The Paycheck Protection Program Flexibility Act of 2020 was signed into law on June 5, 2020.
The act instituted amends several requirements of the PPP loans including the following:
Extends the “covered period” under which small businesses can spend the loan proceeds from eight weeks to the earlier of 24 weeks, or until Dec. 31.
Removes the limits on loan forgiveness for small businesses that were unable to rehire employees, hire new employees or return to the same level of business activity as before the virus.
Expands the 25% cap to use PPP funds on nonpayroll expenses, such as rent, mortgage interest and utilities, to 40% of the total loan. That lowers the 75% requirement for payroll expenses to 60% to get maximum forgiveness.
Extends the loan terms for any unforgiven portions that need to be repaid from two years to five years, at 1% interest.
Give small businesses more time to rehire employees or to obtain forgiveness for the loan if social-distancing guidelines and health-related actions from the Centers for Disease Control and Prevention or other agencies prevented the business from operating at the same capacity as it had before March 1.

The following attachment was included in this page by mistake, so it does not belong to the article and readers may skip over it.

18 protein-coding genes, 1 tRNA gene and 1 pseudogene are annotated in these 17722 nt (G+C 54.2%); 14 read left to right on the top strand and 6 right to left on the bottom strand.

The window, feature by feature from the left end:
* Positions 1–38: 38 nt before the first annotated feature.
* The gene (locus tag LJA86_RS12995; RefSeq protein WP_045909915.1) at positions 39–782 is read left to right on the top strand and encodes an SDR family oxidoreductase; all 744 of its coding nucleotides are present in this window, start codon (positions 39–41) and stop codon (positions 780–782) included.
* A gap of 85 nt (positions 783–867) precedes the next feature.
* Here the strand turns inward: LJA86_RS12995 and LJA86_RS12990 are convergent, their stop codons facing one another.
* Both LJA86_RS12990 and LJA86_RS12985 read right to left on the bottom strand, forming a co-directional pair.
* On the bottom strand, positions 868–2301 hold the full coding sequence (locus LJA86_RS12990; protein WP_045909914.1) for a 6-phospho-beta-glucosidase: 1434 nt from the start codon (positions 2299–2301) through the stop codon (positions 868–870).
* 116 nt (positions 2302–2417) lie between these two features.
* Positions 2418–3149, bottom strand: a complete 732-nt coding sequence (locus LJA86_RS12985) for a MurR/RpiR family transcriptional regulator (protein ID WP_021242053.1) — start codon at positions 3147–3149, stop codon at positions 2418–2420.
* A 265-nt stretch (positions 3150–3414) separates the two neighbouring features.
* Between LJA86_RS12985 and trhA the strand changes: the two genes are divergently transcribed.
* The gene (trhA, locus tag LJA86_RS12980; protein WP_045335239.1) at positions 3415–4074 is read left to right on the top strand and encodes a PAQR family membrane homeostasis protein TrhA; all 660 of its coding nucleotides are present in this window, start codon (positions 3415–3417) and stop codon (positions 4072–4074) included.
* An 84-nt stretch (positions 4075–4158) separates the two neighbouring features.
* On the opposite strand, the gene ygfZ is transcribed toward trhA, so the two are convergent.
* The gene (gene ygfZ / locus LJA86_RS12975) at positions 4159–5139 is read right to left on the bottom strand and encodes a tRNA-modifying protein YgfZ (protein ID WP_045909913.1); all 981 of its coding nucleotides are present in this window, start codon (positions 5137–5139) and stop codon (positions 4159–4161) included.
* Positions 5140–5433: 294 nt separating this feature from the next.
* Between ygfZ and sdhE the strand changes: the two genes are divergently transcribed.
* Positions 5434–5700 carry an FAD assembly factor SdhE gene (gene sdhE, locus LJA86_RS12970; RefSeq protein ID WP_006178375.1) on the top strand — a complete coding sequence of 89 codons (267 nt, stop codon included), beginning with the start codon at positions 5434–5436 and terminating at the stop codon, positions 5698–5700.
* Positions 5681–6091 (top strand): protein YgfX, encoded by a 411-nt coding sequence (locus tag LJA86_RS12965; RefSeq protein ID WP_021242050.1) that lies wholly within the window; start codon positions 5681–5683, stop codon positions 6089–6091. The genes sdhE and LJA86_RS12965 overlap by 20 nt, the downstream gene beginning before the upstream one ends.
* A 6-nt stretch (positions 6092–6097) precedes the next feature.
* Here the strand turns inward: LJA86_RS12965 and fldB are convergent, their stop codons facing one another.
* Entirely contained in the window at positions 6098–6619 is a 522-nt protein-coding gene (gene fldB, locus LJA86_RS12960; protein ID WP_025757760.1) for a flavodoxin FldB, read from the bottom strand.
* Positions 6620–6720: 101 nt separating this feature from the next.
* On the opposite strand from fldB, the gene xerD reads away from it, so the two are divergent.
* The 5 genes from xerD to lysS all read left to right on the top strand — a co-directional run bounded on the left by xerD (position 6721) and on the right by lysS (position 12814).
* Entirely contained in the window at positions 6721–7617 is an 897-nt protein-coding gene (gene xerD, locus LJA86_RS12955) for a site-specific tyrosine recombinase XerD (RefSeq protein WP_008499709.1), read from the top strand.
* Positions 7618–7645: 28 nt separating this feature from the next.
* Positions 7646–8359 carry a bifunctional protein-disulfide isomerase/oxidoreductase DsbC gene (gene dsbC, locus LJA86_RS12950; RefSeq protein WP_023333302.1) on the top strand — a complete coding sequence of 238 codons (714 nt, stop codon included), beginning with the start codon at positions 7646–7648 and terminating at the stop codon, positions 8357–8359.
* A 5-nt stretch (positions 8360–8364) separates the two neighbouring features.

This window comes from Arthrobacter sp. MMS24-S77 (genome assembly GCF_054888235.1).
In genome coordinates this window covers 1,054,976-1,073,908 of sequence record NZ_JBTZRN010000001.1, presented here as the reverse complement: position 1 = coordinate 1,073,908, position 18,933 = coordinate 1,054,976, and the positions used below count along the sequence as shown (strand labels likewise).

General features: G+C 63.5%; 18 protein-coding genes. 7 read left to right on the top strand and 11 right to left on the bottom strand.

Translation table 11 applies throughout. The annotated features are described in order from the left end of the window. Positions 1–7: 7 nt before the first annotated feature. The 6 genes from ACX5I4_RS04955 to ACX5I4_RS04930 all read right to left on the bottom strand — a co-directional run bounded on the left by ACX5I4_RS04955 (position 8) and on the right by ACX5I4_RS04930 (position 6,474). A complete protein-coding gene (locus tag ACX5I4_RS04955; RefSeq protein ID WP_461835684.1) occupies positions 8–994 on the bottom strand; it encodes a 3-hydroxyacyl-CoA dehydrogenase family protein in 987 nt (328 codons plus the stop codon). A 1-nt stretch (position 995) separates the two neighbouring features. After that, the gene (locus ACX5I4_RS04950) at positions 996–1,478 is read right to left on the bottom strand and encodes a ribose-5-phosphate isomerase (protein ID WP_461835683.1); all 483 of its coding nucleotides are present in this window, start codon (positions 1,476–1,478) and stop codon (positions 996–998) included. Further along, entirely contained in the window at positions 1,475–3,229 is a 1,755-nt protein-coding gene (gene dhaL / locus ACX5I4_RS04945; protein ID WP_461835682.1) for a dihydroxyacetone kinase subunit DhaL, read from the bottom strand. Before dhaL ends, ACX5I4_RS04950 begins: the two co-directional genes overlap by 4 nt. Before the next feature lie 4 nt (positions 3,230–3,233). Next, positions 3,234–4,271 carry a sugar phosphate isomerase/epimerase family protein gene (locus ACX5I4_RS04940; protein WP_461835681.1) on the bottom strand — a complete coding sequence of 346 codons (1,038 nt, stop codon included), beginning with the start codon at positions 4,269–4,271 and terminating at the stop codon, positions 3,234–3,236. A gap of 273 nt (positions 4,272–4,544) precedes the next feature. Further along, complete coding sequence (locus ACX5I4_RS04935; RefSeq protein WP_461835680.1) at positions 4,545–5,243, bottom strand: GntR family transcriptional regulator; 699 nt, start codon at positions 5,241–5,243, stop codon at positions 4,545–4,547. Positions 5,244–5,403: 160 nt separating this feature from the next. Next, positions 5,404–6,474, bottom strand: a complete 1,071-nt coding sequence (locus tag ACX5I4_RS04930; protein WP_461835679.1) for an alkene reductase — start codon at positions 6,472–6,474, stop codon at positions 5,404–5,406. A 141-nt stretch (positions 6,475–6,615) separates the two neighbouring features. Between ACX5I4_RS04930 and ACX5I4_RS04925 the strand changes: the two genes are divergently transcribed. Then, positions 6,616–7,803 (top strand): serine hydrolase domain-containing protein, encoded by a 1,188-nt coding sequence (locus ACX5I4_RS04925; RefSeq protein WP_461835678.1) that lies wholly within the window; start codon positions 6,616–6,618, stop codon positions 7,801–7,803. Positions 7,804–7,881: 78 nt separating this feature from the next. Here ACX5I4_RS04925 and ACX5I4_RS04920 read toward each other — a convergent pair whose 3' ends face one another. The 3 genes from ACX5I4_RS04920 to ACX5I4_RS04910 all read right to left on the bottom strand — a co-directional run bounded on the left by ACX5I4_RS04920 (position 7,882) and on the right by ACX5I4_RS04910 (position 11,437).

Extends the period for when a business can apply for loan forgiveness, from within six months to within 10 months of the last day of the covered period, before it must start making interest and principal payments. Under the new bill, PPP loan interest and payment of principal and fees will be deferred until the loan is forgiven by the lender.
Extends the Safe Harbor for restoration of headcount and wages from June 30, 2020 to December 31, 2020
Allows small businesses to take a PPP loan and also qualify for a separate, recently enacted tax credit to defer payroll taxes, previously prohibited to prevent “double dipping.”
BLOG: Math Error Part II: Math Error Notices Aren’t Just Confusing; Millions of Notices Adjusting the Recovery Rebate Credit Also […]
The post NTA Blog: Math Error Part II: Math Error Notices Aren’t Just Confusing; Millions of Notices Adjusting the Recovery Rebate Credit Also Omitted Critical Information appeared first on Taxpayer Advocate Service.
Case in Point: Harvard Tax Clinic, a Low Income Taxpayer Clinic (LITC), responded to a request for public comment with […]
The post NTA Blog: You Too Can Make a Difference in Tax Administration appeared first on Taxpayer Advocate Service.